Phoenix Sky Harbor’s Strong Commitment to Sustainability Results in a Major Accomplishmenthttps://www.phoenix.gov/newsroom/environmental-programs/1530Environment & Sustainability9/24/2020 9:35:00 PMhttps://www.phoenix.gov/newssite/Lists/NewsArticle/Attachments/1530/Newsroom_Environment_019.jpgPhoenix Sky Harbor’s Strong Commitment to Sustainability Results in a Major Accomplishment<div class="ExternalClassFFD5FBFCCDE242DB89EE0398CD75B4D4"><html> <p>Phoenix Sky Harbor International Airport, America's Friendliest Airport®, is committed to sustainability. Since 2014, the Airport has undertaken measures to be more sustainable. These efforts have not gone unnoticed in the aviation industry, as for the past four years, Phoenix Sky Harbor has achieved and maintained a Level 2 status with the Airport Carbon Accreditation Program. In 2020, however, Phoenix Sky Harbor has taken its sustainability efforts one step further and has achieved Level 3 Accreditation. Phoenix Sky Harbor is among an elite group of airports to attain this level as there are only seven airport systems in the US and 17 airports overall in North America who have reached this level or above.</p> <p>"Attaining Level 3 of the Airport Carbon Accreditation Program is a remarkable achievement," said Director of Aviation Services James E. Bennett. “Our commitment to sustainability is strong with numerous initiatives underway, all while we continue to deliver world-class service to our customers each day."</p> <p>The Airport Carbon Accreditation Program is a voluntary initiative for airports that want to demonstrate their commitment to reduce global warming and climate change. It serves as an international carbon management certification standard for airports and requires participating airports to create a carbon footprint of emissions so that they can see where the greatest reductions can be made and monitor progress.</p> <p>More than 90% of Phoenix Sky Harbor's carbon footprint is from the purchase of electricity. Phoenix Sky Harbor has had solar panels at its Rental Car Center and East Economy Parking areas since 2012, but it recently installed a third solar system at the City of Phoenix Aviation Department's Corporate Office Building. Additionally, the Airport enacted energy reduction measures such as using LED lighting. LED lighting conversions have taken place at Terminal 4, in the Terminal 4 Garage, in the East Economy Garage, and on the airfield. As a result, of conservation measures, there has been a 17% reduction in energy used.</p> <p>Reporting in 2020 for calendar year 2019, Phoenix Sky Harbor certified at Level 3 Optimization. This means that the airport had a year-to-year reduction in airport-owned and operational emissions associated with terminal electricity and fleet vehicles among others, but also required the Airport to calculate user and tenant activities. The report includes carbon emissions associated with all activities at the airport such as estimating aircraft emissions, emissions from vehicles coming to the airport, tenant electricity, and more. With this information, the Airport will develop a plan with stakeholders so that they can be engaged in working together to reduce emissions.</p> <p>Other sustainability initiatives include:</p> <ul> <li>Upgrading HVAC cooling systems with more energy-efficient technology.</li> <li>Decreasing energy used in buildings and on the airfield. Since 2009, the goal of a 20% reduction is almost achieved.</li> <li>The Airport's 40% waste diversion goal has been achieved.</li> <li>Transitioning to 100% xeriscape which resulted in the savings of more than 5 million gallons of water each year.</li> <li>Installing a new Terminal 4 Cooling Tower Soft Water Pre-Treatment system prolongs the life of the equipment and saves more than 22 million gallons of water annually.</li> <li>Creating a Leadership in Energy Environmental Design (LEED) silver building featuring new, energy, efficient equipment as part of the Terminal 3 Modernization Program.</li> </ul> <p>A full report on Phoenix Sky Harbor's numerous sustainability initiatives is available at <a href="https://www.skyharbor.com/about/Sustainability" target="_blank">https://www.skyharbor.com/about/Sustainability</a> For more information on the Airport Carbon Accreditation Program, visit <a href="http://www.airportcarbonaccreditation.org/" target="_blank">http://www.airportcarbonaccreditation.org/</a>.</p> <p style="text-align:center;"> <strong></strong> <strong>– 30 –</strong> </p> <p style="text-align:left;">Phoenix Sky Harbor International Airport, America's Friendliest Airport®, has an annual economic impact of more than $38 billion. Every day approximately 1,200 aircraft and more than 125,000 passengers arrive and depart at Sky Harbor. PHX Sky Harbor is funded with Airport revenue. No tax dollars are used to support the Airport.</p> </html></div>https://www.phoenix.gov/oepNewsenvironmental-programsEnvironment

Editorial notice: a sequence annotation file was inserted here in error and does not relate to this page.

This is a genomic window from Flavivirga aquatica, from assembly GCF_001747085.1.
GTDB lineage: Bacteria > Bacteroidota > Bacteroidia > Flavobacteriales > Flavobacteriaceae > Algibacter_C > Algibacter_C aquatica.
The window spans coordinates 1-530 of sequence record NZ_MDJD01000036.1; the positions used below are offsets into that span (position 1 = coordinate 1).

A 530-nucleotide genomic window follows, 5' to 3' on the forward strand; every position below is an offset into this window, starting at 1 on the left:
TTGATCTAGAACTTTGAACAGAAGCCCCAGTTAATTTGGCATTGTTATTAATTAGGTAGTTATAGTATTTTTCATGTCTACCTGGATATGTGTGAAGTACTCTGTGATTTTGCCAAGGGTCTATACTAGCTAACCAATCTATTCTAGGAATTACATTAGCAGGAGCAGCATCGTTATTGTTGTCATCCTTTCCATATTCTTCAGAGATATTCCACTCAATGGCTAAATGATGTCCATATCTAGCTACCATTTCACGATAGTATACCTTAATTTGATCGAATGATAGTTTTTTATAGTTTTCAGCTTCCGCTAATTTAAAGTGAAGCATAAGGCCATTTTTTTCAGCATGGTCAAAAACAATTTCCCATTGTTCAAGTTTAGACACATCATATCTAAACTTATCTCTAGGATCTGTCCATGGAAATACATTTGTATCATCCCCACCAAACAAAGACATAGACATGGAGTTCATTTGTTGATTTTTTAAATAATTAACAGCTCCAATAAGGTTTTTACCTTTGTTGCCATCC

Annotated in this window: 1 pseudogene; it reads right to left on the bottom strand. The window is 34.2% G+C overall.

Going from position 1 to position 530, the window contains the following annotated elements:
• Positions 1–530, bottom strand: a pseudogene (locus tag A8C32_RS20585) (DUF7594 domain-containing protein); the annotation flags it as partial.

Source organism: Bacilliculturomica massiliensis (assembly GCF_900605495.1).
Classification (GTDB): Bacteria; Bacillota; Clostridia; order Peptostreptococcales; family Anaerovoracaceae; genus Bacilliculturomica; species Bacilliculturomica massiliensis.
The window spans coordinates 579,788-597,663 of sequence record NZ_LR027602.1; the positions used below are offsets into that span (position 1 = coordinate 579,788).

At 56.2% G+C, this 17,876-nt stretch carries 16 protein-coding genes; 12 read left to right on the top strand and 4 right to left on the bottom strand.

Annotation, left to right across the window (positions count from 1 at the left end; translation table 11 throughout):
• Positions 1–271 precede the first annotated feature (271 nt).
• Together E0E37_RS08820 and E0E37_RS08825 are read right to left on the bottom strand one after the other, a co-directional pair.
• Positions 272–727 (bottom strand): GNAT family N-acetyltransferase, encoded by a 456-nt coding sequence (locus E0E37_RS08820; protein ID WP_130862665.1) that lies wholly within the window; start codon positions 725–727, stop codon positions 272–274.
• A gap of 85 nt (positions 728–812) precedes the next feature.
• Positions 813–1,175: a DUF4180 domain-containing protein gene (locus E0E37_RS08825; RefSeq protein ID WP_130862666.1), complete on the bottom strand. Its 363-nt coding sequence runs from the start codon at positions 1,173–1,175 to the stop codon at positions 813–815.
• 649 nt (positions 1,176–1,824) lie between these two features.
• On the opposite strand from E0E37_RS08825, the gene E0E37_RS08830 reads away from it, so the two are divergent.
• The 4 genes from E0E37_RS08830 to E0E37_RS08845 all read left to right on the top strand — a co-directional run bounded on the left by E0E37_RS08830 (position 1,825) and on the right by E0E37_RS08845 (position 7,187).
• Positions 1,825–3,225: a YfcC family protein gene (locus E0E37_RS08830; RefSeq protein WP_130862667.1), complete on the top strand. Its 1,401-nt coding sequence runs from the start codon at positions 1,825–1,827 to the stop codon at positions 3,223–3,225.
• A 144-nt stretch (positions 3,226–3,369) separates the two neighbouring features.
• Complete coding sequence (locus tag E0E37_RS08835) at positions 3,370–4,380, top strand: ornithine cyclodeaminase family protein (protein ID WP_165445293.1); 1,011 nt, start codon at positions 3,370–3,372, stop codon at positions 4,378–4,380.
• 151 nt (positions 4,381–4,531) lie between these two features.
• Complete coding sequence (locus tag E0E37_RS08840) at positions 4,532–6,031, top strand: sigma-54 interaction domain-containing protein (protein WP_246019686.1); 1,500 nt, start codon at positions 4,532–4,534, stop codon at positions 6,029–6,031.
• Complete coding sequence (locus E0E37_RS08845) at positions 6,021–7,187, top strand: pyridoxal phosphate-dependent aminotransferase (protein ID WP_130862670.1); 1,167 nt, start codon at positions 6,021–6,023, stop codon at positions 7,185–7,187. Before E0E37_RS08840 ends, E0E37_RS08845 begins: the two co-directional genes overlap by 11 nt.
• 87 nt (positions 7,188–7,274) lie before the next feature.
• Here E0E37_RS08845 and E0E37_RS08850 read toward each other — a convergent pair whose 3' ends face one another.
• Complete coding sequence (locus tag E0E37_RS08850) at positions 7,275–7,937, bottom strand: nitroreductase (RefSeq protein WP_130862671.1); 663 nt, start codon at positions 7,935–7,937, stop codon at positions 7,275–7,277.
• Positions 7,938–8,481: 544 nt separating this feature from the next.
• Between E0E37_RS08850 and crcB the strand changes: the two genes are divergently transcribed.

Register: Killer Heat in COVID Timeshttps://www.phoenix.gov/newsroom/environmental-programs/1460Environment & Sustainability8/18/2020 9:00:00 PMhttps://www.phoenix.gov/newssite/Lists/NewsArticle/Attachments/1460/Newsroom_Environment_018.jpgRegister: Killer Heat in COVID Times<div class="ExternalClass9EB03C388C714E4F82FBD8B2F89FD7E0"><html> <p>​Last month, Phoenix broke its record for the most days at 110-plus degrees, while being the world's hotspot for coronavirus. This case critical discussion brings together ASU, the city of Phoenix, as well as a local nonprofit and a national NGO, to discuss the compounding crises of extreme heat and COVID-19.</p> <p> <strong>Ariane Middel, Moderator</strong> <br>Senior Sustainability Scientist, ASU’s Global Institute of Sustainability and Innovation</p><p><strong>Juan Declet-Barreto</strong><br>Climate Vulnerability Social Scientist, Union of Concerned Scientists</p><p><strong>Mark Hartman</strong><br>Chief Sustainability Officer, City of Phoenix</p><p><strong>Masavi Parea</strong><br>Coalitions and Trainings Director, CHISPA Arizona</p> <ul> <li> <strong>Thursday, Sept. 3, 2020</strong> <br>2 - 3 p.m.</li> </ul> <p>Co-hosted by ASU's <a target="_blank" href="https://sustainability.asu.edu/hue/">HUE (Healthy Urban Environment) </a>initiative.</p> <p>Register via <a target="_blank" href="https://asu.zoom.us/webinar/register/WN_ZDulPDrRQz6IiiS7cRNFAQ">Zoom</a> </p> </html></div>https://www.phoenix.gov/oepNewsenvironmental-programsEnvironment